Roadblocks and Bridges
It's a long plane ride from Los Angeles International Airport to Nairobi — twenty-four hours in the air, and you get there two days after you started. I arrived with a couple of extra boxes containing books — theater books of all kinds, textbooks, and play scripts. On the label I had boldly printed their destination: Ford Foundation East Africa Office, Rahimtulla Tower, Nairobi, Kenya. Perhaps because of this address — either that or the literature — I was able to pass through customs without paying the duty for which Kenyan Customs is notorious. Officially charged at their original value, these books should have cost me an additional $1,000. I was, in effect, carrying contraband.
The participants of the September 2001 East African Theatre Workshop were fourteen artists from Kenya, Uganda, and Tanzania. They were leading artists in their countries — playwrights, directors, actors, producers, ranging from nineteen to fifty-four years old, eleven men and four women. In Nairobi, we worked every day for four weeks, from nine to five with a short lunch break. Local Kenyan women delivered home-cooked meals in plastic containers, alternating country-appropriate starchy dishes: ugali for the Kenyans, matoke for the Ugandans, rice and hot sauce on everything for the Tanzanians. Evenings we went to theater events or watched performance tapes that I'd brought from home.
On the first day of our workshop, I laid the books out on the small stage floor. Suddenly all fourteen participants, without speaking, walked up and stood silently; flipping through book after book, as if I had set out a sidewalk sale. A “lending library” was spontaneously constructed. Days later, deals were cut when one book became necessary to one individual or another, and upon my departure, the rest of the books were consigned to the Ford Foundation East Africa Office, where they could be lent out to those interested. Nowhere else was safe. Books would be stolen, I was told.
I was housed at the Fairview, a hotel well known to missionaries, nongovernmental organization aid workers, and old Africa hands. Like every other enclave housing foreigners and wealthy locals in Nairobi, a guarded gate surrounded the property. Inside, everything was elegant, wood-paneled, flowered, and clean, with a bar and several restaurants and even a pool under construction. Outside, until the last days of my stay, I saw the city only from behind glass as my driver, Joseph Maiyo, and I shuttled to various appointments across a sea of human poverty. I was told not to walk the streets of the neighborhood alone, my white face announcing dollars in my pocket to the thousands of residents drawn to the city, desperately searching for their next meal. At the end, to say my good-byes, I asked a young Kenyan visual artist, who had joined me for lunch at the hotel, if he would do me the honor of walking me around the block.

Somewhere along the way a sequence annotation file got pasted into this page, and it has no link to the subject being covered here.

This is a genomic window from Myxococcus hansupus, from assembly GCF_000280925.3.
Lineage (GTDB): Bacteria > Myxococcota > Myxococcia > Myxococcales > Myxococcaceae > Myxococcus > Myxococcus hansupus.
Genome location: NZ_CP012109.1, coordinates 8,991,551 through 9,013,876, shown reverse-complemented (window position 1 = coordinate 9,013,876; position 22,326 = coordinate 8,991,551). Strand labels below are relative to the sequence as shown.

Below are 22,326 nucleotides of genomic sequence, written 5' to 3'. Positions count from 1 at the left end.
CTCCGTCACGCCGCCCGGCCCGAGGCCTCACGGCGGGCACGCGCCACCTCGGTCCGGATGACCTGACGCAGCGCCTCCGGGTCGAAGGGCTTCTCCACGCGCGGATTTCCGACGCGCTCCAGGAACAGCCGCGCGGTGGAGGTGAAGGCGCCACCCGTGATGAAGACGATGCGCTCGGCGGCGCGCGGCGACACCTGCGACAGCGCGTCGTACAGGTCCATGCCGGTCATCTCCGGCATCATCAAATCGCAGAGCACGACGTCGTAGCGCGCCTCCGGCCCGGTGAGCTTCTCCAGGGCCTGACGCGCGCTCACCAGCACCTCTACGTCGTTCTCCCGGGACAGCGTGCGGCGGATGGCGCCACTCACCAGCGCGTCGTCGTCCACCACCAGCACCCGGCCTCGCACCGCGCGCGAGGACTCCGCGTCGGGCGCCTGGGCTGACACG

The Fairview was located directly across the street from the Israeli embassy, a building surrounded by fences, barbed wire, surveillance cameras, and armed guards. While we drove past that military fortress several times every day, the American embassy was nowhere to be found. It was being rebuilt, after the infamous bombing in 1998, several miles outside Nairobi proper — purposely far from the constant foot traffic that carries Nairobi's people from place to place. Even the trails of human beings that one sees leading into and out of the city could barely reach this new location, now also fortified into a virtual military base. In place of the old embassy downtown, a park has been built. How lovely, I thought, until I discovered that it was locked and that Nairobi citizens are charged 25 Kenyan shillings to enter and sit under the shade of a precious American tree — 25 shillings in a country where $1 a day is fine wages and millions of people starve in the Kibera slums.
Each day I would order the “lunch box” option from my hotel and set it up as a communal snack box for the rest of the group. The soon famous “lunch boxie” (always nice to place a vowel at the end of an English word to give it the Swahili lilt) contained a protein-rich feast: fried chicken, an egg, cheese sandwiches, fruit, crackers, juice, cookies, and a chocolate bar. Over the weeks, my colleagues developed an unnamed ritual for parceling out each item. Silently it was determined who would take the egg, who the chicken, who the chocolate. The Muzungu (European/white person) food was apparently shared among all.
The space for our workshop was very good by Nairobi Standards — an abandoned private school near Daniel Arap Moi's presidential palace. The old cracked swimming pool was now home to thick algae, fish, and frogs. The floor of the auditorium where we chose to work was built out of good dark wood, dangerous only in the few spots where tropical rains had poured through the roof. But the toilets flushed. The lights turned on. I discovered that few performing spaces of better quality could be found anywhere in the city.